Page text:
Keiron lands telling blow

IT IS not exactly a tropical island getaway.

But Ipswich Jets captain Keiron Lander will enjoy his work-related trip to the Torres Strait Islands this weekend for a number of reasons.

He goes there having been cleared by the Queensland Rugby League judiciary of having a case to answer after being placed on report in the Jets’ 16-6 Queensland Cup win over Tweed Heads last Sunday.

Lander was reported for a supposed high shot on Tweed fullback Shaun Carney but the judiciary deemed the penalty he incurred at the time was sufficient.

He didn’t think there was too much in the incident, but admitted “you’re always worried” when you’ve been cited.

Lander was delighted to head into this weekend’s bye with a fourth straight win he described as their best defensive effort of the season.

He is also confident his sore leg would be fine by the time the Jets resume against Redcliffe on May 25.

The Jets captain collided with a goal post at training last Thursday and was in doubt for the Jets game until the morning of the match.

Typical of the Jets inspirational leader, however, he not only played, but set the tone in defence with his uncompromising tackling and picked up the man-of-the-match award.

By the time he limped off at the 75 minute mark with the match in the bag, the Tweed Heads players knew how the goalpost Lander collided with felt.

“I pulled up a bit sore but that was to be expected,” he said.

“I had prepared well and looked after it since Thursday night.”

The skipper has been filling in at five-eighth since Dane Phillips tore his posterior cruciate ligament, but hasn’t altered how Lander, normally a lock, approaches the game in defence.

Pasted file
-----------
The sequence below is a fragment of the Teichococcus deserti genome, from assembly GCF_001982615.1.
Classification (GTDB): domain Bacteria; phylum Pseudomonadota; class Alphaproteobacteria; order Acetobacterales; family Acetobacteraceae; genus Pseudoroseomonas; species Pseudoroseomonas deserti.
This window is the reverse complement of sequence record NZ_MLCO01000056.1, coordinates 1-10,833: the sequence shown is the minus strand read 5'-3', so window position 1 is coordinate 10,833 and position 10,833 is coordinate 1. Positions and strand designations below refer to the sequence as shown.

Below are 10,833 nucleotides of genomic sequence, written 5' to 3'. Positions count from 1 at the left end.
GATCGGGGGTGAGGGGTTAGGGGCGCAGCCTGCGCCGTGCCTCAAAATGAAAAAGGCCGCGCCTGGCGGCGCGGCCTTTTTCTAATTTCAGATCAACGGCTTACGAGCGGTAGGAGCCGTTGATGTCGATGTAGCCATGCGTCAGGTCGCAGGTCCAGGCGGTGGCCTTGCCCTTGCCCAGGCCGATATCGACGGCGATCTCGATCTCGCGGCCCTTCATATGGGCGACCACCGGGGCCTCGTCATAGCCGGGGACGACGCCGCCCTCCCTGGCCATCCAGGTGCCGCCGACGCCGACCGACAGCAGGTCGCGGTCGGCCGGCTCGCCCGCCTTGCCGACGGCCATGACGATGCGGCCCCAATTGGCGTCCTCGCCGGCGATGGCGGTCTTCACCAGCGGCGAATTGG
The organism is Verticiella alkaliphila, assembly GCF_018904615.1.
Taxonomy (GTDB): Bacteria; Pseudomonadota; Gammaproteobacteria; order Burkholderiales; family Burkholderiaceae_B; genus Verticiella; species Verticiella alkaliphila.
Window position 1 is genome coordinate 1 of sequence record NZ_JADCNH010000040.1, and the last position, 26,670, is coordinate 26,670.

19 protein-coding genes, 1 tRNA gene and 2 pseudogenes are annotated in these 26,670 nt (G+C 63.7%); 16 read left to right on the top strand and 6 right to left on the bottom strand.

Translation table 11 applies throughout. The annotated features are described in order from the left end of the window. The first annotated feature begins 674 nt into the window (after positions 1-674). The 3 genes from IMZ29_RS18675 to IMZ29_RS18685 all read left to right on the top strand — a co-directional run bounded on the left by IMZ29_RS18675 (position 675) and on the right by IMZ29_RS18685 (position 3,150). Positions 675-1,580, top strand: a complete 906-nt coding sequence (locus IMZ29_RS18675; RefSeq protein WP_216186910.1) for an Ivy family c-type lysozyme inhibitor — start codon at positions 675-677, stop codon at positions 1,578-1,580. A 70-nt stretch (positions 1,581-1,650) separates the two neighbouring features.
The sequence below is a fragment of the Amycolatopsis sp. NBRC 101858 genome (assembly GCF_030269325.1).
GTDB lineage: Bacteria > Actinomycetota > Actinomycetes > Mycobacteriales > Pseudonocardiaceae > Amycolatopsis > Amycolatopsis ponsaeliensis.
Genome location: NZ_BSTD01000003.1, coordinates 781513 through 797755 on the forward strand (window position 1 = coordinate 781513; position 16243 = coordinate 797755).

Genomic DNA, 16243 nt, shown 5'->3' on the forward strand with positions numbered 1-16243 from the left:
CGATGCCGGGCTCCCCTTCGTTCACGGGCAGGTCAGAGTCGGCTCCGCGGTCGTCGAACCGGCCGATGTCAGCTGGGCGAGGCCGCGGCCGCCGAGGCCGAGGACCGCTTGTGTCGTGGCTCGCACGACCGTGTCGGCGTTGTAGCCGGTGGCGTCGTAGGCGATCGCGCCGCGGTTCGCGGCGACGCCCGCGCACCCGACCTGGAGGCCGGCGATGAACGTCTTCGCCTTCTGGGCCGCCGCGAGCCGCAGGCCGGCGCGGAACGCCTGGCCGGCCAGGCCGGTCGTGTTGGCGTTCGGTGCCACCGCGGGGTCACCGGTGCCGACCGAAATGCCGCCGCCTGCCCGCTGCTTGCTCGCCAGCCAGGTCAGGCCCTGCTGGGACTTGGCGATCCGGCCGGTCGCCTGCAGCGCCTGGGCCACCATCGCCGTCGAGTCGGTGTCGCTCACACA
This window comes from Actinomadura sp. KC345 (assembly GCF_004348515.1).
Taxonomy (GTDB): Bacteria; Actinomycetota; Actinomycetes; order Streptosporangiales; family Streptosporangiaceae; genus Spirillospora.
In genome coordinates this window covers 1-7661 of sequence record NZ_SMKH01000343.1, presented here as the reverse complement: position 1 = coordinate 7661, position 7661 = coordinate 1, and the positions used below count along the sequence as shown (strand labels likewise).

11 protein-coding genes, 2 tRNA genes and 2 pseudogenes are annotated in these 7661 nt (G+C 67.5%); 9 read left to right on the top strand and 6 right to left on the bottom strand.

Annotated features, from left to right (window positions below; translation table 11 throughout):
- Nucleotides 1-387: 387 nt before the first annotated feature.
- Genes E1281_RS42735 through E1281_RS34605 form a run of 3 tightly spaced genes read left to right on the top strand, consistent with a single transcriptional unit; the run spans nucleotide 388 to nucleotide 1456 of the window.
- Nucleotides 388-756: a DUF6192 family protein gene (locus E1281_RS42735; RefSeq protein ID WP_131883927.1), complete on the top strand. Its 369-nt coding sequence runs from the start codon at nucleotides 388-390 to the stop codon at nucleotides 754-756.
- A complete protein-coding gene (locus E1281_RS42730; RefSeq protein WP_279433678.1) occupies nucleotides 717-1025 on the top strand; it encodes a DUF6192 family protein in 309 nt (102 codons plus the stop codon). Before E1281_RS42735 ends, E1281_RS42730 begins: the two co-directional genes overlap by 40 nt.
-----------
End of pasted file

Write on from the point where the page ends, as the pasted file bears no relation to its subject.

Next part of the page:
On Saturday he also showed some deft touches with the boot and provided the backline link when his outside men found space.

They included recent top grade replacements such as wingers Tautalatasi Tasi and Troy O’Sullivan, who scored two tries, as well as centre Tu’u Maori.

“You can tell we’re going well because we’ve had so many injuries and the people coming in are doing the job well,” Lander said.

“From a coach’s point of view, that’s what they’re trying to do.

“Whether it is Duck (Donald Malone) or Lace (Ian Lacey) out or whatever.

“To know the person coming in will do the job, keep to the structures and be competitive every time.”

While the replacements have got the job done, Lander has no doubt the whole squad will be better off for the bye.

“It’s good to have the two weeks off,” Lander said.

“It’s a great time to have the bye.

“We’ve played nine games or something and it is always good to let, not just your body catch up on a bit of rest, but to have time with your partners or friends.”

For Lander it means a trip to Horn and Badu islands to promote a Murri rugby league carnival and indigenous health in schools.

Lander hopes the Jets’ break results in an improvement in their ball handling and discipline – the two areas he thinks his team needs to definitely improve.

“Our completions and a few silly errors are killing us,” Lander said.

“The penalty count killed us on the weekend. I’m not saying it was all our fault. But if we get that right, we will put pressure on all the other teams.”